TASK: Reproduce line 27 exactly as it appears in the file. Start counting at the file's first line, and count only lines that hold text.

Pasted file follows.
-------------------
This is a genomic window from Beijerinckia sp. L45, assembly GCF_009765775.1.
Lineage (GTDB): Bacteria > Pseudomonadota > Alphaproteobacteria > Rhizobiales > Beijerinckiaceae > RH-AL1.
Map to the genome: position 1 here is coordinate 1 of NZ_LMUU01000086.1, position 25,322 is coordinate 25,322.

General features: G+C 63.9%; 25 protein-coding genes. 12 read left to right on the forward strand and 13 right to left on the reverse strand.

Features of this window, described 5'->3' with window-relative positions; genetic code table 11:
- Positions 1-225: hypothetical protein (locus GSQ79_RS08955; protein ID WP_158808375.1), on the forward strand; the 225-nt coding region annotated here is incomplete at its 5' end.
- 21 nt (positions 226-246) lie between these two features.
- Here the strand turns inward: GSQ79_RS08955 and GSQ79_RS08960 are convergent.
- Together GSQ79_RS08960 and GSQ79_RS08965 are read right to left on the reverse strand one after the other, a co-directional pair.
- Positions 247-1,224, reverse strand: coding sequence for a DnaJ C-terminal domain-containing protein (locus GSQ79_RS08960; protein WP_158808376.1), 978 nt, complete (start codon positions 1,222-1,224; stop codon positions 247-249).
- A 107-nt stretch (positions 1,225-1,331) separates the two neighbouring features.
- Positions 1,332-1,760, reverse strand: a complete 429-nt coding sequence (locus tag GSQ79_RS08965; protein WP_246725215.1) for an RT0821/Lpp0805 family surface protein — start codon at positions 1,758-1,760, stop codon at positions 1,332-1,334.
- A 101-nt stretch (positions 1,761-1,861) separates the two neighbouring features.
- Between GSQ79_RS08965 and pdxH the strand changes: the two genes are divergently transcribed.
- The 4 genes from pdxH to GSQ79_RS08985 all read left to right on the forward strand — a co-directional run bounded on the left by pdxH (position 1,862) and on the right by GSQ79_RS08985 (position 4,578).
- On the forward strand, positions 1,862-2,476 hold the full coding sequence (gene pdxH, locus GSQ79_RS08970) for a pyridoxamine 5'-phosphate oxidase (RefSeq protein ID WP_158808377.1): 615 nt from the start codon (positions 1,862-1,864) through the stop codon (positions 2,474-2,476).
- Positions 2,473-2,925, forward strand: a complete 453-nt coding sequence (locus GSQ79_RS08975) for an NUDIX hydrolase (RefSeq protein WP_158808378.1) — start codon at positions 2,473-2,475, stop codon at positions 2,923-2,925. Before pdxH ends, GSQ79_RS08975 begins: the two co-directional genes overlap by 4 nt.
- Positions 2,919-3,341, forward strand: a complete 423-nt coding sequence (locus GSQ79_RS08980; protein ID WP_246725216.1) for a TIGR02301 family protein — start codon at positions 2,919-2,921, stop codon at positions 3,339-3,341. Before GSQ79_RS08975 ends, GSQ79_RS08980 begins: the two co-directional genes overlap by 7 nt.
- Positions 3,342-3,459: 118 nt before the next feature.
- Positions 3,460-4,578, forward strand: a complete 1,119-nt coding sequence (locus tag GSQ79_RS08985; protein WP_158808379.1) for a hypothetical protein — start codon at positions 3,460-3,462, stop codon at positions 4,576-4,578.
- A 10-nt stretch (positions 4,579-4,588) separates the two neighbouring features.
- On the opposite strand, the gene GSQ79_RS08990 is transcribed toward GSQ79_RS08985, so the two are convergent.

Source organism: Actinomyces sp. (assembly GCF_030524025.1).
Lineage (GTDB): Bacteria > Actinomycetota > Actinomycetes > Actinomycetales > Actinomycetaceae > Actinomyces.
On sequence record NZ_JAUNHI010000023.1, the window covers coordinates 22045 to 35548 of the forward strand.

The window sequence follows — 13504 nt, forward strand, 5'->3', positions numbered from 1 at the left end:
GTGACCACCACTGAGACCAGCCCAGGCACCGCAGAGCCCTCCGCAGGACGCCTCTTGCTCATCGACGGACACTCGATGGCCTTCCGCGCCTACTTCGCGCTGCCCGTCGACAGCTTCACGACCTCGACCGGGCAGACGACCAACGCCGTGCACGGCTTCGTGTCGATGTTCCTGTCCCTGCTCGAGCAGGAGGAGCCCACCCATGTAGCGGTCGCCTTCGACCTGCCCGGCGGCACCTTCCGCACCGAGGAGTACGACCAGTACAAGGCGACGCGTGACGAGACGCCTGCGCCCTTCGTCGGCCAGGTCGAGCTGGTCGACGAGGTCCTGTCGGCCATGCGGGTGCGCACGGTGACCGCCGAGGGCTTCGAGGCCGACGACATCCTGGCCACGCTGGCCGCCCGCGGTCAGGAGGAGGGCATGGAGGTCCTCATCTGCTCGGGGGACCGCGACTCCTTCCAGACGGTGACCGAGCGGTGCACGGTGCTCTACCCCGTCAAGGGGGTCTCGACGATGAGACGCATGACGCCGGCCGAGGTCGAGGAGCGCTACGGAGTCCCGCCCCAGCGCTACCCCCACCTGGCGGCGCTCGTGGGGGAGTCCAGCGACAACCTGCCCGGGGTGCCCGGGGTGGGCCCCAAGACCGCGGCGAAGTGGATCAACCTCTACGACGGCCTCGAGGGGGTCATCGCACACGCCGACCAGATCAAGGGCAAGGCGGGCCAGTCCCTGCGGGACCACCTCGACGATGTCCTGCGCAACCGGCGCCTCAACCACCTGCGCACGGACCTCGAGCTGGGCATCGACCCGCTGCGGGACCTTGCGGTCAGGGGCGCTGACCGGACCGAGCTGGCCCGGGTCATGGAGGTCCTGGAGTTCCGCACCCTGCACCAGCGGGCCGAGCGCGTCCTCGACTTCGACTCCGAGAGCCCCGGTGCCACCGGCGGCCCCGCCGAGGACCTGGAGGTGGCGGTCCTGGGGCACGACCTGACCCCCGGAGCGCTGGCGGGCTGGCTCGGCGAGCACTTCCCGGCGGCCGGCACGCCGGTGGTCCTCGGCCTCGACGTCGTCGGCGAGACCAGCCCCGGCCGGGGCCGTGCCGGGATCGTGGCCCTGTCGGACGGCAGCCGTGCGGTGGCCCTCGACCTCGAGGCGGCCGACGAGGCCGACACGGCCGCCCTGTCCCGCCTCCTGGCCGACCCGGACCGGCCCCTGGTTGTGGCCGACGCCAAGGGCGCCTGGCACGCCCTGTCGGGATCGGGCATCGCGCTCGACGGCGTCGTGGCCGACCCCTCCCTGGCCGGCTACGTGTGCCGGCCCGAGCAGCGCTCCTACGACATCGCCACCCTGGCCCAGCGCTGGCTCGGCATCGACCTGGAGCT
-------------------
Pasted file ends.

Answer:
GTGACCACCACTGAGACCAGCCCAGGCACCGCAGAGCCCTCCGCAGGACGCCTCTTGCTCATCGACGGACACTCGATGGCCTTCCGCGCCTACTTCGCGCTGCCCGTCGACAGCTTCACGACCTCGACCGGGCAGACGACCAACGCCGTGCACGGCTTCGTGTCGATGTTCCTGTCCCTGCTCGAGCAGGAGGAGCCCACCCATGTAGCGGTCGCCTTCGACCTGCCCGGCGGCACCTTCCGCACCGAGGAGTACGACCAGTACAAGGCGACGCGTGACGAGACGCCTGCGCCCTTCGTCGGCCAGGTCGAGCTGGTCGACGAGGTCCTGTCGGCCATGCGGGTGCGCACGGTGACCGCCGAGGGCTTCGAGGCCGACGACATCCTGGCCACGCTGGCCGCCCGCGGTCAGGAGGAGGGCATGGAGGTCCTCATCTGCTCGGGGGACCGCGACTCCTTCCAGACGGTGACCGAGCGGTGCACGGTGCTCTACCCCGTCAAGGGGGTCTCGACGATGAGACGCATGACGCCGGCCGAGGTCGAGGAGCGCTACGGAGTCCCGCCCCAGCGCTACCCCCACCTGGCGGCGCTCGTGGGGGAGTCCAGCGACAACCTGCCCGGGGTGCCCGGGGTGGGCCCCAAGACCGCGGCGAAGTGGATCAACCTCTACGACGGCCTCGAGGGGGTCATCGCACACGCCGACCAGATCAAGGGCAAGGCGGGCCAGTCCCTGCGGGACCACCTCGACGATGTCCTGCGCAACCGGCGCCTCAACCACCTGCGCACGGACCTCGAGCTGGGCATCGACCCGCTGCGGGACCTTGCGGTCAGGGGCGCTGACCGGACCGAGCTGGCCCGGGTCATGGAGGTCCTGGAGTTCCGCACCCTGCACCAGCGGGCCGAGCGCGTCCTCGACTTCGACTCCGAGAGCCCCGGTGCCACCGGCGGCCCCGCCGAGGACCTGGAGGTGGCGGTCCTGGGGCACGACCTGACCCCCGGAGCGCTGGCGGGCTGGCTCGGCGAGCACTTCCCGGCGGCCGGCACGCCGGTGGTCCTCGGCCTCGACGTCGTCGGCGAGACCAGCCCCGGCCGGGGCCGTGCCGGGATCGTGGCCCTGTCGGACGGCAGCCGTGCGGTGGCCCTCGACCTCGAGGCGGCCGACGAGGCCGACACGGCCGCCCTGTCCCGCCTCCTGGCCGACCCGGACCGGCCCCTGGTTGTGGCCGACGCCAAGGGCGCCTGGCACGCCCTGTCGGGATCGGGCATCGCGCTCGACGGCGTCGTGGCCGACCCCTCCCTGGCCGGCTACGTGTGCCGGCCCGAGCAGCGCTCCTACGACATCGCCACCCTGGCCCAGCGCTGGCTCGGCATCGACCTGGAGCT